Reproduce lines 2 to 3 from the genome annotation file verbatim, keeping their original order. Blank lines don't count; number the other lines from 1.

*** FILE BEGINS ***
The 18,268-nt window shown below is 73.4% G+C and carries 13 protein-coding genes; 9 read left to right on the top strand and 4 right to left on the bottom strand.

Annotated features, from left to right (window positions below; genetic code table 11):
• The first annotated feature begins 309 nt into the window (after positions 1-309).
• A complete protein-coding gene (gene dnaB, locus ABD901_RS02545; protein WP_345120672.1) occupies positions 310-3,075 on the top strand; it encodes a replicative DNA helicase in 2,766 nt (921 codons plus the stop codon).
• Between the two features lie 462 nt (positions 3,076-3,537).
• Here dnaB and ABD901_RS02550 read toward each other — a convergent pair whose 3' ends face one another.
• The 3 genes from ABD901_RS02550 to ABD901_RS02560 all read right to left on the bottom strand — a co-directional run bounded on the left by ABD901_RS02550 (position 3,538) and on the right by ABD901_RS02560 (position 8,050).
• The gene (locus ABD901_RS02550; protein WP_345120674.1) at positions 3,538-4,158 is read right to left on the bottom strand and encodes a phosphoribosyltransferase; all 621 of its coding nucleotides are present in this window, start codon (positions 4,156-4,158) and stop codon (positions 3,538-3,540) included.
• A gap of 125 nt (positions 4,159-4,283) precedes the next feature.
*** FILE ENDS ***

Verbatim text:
Annotated features, from left to right (window positions below; genetic code table 11):
• The first annotated feature begins 309 nt into the window (after positions 1-309).